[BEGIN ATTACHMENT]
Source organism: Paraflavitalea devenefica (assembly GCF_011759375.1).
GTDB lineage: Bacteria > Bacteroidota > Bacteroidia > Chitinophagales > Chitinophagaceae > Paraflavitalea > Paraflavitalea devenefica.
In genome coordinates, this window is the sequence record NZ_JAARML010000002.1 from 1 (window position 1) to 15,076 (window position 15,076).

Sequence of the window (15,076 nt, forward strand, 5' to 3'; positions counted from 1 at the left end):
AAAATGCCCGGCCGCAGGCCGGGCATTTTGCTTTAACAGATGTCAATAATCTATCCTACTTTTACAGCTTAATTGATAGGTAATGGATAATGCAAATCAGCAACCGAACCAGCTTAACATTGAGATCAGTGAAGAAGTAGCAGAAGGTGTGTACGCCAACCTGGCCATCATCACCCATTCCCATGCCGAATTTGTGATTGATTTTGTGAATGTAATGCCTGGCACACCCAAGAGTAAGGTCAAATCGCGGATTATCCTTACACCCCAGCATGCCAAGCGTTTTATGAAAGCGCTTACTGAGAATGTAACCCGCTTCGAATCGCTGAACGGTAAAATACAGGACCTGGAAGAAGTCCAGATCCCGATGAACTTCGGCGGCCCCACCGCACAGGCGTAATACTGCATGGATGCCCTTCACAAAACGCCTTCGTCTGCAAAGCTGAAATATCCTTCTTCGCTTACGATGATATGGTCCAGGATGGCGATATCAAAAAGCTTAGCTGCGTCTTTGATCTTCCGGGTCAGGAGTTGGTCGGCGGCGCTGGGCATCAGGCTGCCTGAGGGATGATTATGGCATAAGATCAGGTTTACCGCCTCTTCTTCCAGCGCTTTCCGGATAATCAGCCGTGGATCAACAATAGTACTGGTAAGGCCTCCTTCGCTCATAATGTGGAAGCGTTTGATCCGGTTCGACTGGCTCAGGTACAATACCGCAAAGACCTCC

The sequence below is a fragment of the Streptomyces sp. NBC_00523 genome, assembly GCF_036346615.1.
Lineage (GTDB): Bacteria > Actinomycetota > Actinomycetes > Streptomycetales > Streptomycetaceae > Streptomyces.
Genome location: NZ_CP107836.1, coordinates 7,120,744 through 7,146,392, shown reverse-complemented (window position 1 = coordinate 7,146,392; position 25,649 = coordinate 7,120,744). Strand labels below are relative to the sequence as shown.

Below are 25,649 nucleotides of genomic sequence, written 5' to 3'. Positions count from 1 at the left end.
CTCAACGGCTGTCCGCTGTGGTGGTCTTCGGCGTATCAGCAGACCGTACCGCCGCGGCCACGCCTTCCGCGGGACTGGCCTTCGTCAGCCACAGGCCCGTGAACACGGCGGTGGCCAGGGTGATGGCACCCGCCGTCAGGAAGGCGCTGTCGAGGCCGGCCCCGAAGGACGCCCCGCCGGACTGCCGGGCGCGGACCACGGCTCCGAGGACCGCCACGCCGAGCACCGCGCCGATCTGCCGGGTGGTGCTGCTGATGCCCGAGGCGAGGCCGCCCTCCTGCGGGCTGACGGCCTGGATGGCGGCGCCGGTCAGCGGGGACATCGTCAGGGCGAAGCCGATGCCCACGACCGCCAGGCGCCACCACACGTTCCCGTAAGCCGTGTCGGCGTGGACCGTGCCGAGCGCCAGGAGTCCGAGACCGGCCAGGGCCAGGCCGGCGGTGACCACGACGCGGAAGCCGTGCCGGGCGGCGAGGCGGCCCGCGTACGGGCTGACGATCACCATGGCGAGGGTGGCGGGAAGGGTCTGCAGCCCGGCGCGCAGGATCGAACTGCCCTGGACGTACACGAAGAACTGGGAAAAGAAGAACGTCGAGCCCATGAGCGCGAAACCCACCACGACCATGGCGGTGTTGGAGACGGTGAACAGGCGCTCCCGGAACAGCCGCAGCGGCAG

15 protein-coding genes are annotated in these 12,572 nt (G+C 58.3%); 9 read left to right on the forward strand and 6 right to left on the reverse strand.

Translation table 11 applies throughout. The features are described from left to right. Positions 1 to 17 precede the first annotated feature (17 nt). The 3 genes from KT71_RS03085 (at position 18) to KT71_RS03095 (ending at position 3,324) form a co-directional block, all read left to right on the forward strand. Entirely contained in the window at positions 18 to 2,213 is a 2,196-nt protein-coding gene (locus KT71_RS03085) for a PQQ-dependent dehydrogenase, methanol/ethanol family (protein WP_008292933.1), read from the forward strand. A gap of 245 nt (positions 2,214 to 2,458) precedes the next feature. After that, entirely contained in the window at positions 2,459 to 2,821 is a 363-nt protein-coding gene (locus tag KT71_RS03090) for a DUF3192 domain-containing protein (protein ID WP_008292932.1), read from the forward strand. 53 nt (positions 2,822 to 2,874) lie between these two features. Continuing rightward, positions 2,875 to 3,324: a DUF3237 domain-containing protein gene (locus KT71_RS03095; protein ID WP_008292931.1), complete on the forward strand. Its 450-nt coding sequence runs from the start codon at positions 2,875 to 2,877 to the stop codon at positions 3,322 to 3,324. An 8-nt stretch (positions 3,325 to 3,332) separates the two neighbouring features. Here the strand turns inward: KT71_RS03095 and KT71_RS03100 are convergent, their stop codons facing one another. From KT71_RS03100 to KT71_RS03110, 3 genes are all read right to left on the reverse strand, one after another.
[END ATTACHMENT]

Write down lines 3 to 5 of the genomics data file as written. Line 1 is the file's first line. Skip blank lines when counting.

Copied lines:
In genome coordinates, this window is the sequence record NZ_JAARML010000002.1 from 1 (window position 1) to 15,076 (window position 15,076).

Sequence of the window (15,076 nt, forward strand, 5' to 3'; positions counted from 1 at the left end):
AAAATGCCCGGCCGCAGGCCGGGCATTTTGCTTTAACAGATGTCAATAATCTATCCTACTTTTACAGCTTAATTGATAGGTAATGGATAATGCAAATCAGCAACCGAACCAGCTTAACATTGAGATCAGTGAAGAAGTAGCAGAAGGTGTGTACGCCAACCTGGCCATCATCACCCATTCCCATGCCGAATTTGTGATTGATTTTGTGAATGTAATGCCTGGCACACCCAAGAGTAAGGTCAAATCGCGGATTATCCTTACACCCCAGCATGCCAAGCGTTTTATGAAAGCGCTTACTGAGAATGTAACCCGCTTCGAATCGCTGAACGGTAAAATACAGGACCTGGAAGAAGTCCAGATCCCGATGAACTTCGGCGGCCCCACCGCACAGGCGTAATACTGCATGGATGCCCTTCACAAAACGCCTTCGTCTGCAAAGCTGAAATATCCTTCTTCGCTTACGATGATATGGTCCAGGATGGCGATATCAAAAAGCTTAGCTGCGTCTTTGATCTTCCGGGTCAGGAGTTGGTCGGCGGCGCTGGGCATCAGGCTGCCTGAGGGATGATTATGGCATAAGATCAGGTTTACCGCCTCTTCTTCCAGCGCTTTCCGGATAATCAGCCGTGGATCAACAATAGTACTGGTAAGGCCTCCTTCGCTCATAATGTGGAAGCGTTTGATCCGGTTCGACTGGCTCAGGTACAATACCGCAAAGACCTCC